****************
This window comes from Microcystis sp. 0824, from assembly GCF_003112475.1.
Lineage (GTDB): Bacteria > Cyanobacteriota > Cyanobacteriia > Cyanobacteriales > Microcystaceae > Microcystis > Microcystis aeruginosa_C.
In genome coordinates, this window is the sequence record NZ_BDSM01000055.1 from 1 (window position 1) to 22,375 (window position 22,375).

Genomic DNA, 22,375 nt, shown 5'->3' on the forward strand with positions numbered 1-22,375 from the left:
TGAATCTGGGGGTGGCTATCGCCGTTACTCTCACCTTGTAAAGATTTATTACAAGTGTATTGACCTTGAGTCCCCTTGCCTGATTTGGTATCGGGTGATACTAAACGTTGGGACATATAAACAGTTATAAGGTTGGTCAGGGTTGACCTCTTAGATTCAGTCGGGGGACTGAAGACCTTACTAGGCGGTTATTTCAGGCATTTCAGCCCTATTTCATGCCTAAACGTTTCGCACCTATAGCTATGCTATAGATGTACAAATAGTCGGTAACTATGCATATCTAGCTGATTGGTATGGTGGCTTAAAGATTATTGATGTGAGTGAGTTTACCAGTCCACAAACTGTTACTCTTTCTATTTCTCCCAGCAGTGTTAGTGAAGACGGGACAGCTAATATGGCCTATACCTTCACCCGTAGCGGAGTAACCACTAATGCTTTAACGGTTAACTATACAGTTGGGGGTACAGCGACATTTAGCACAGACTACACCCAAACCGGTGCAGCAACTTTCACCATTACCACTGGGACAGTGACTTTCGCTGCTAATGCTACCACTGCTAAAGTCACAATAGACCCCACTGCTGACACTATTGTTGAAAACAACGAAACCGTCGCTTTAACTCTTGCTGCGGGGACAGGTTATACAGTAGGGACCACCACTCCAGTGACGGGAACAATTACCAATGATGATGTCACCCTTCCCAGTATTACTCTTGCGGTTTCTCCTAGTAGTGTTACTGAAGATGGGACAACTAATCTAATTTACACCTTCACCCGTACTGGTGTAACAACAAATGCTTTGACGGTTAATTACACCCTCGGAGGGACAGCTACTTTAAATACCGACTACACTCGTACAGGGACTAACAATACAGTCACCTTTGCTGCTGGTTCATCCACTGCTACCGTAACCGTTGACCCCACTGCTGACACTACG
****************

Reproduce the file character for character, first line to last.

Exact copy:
This window comes from Microcystis sp. 0824, from assembly GCF_003112475.1.
Lineage (GTDB): Bacteria > Cyanobacteriota > Cyanobacteriia > Cyanobacteriales > Microcystaceae > Microcystis > Microcystis aeruginosa_C.
In genome coordinates, this window is the sequence record NZ_BDSM01000055.1 from 1 (window position 1) to 22,375 (window position 22,375).

Genomic DNA, 22,375 nt, shown 5'->3' on the forward strand with positions numbered 1-22,375 from the left:
TGAATCTGGGGGTGGCTATCGCCGTTACTCTCACCTTGTAAAGATTTATTACAAGTGTATTGACCTTGAGTCCCCTTGCCTGATTTGGTATCGGGTGATACTAAACGTTGGGACATATAAACAGTTATAAGGTTGGTCAGGGTTGACCTCTTAGATTCAGTCGGGGGACTGAAGACCTTACTAGGCGGTTATTTCAGGCATTTCAGCCCTATTTCATGCCTAAACGTTTCGCACCTATAGCTATGCTATAGATGTACAAATAGTCGGTAACTATGCATATCTAGCTGATTGGTATGGTGGCTTAAAGATTATTGATGTGAGTGAGTTTACCAGTCCACAAACTGTTACTCTTTCTATTTCTCCCAGCAGTGTTAGTGAAGACGGGACAGCTAATATGGCCTATACCTTCACCCGTAGCGGAGTAACCACTAATGCTTTAACGGTTAACTATACAGTTGGGGGTACAGCGACATTTAGCACAGACTACACCCAAACCGGTGCAGCAACTTTCACCATTACCACTGGGACAGTGACTTTCGCTGCTAATGCTACCACTGCTAAAGTCACAATAGACCCCACTGCTGACACTATTGTTGAAAACAACGAAACCGTCGCTTTAACTCTTGCTGCGGGGACAGGTTATACAGTAGGGACCACCACTCCAGTGACGGGAACAATTACCAATGATGATGTCACCCTTCCCAGTATTACTCTTGCGGTTTCTCCTAGTAGTGTTACTGAAGATGGGACAACTAATCTAATTTACACCTTCACCCGTACTGGTGTAACAACAAATGCTTTGACGGTTAATTACACCCTCGGAGGGACAGCTACTTTAAATACCGACTACACTCGTACAGGGACTAACAATACAGTCACCTTTGCTGCTGGTTCATCCACTGCTACCGTAACCGTTGACCCCACTGCTGACACTACG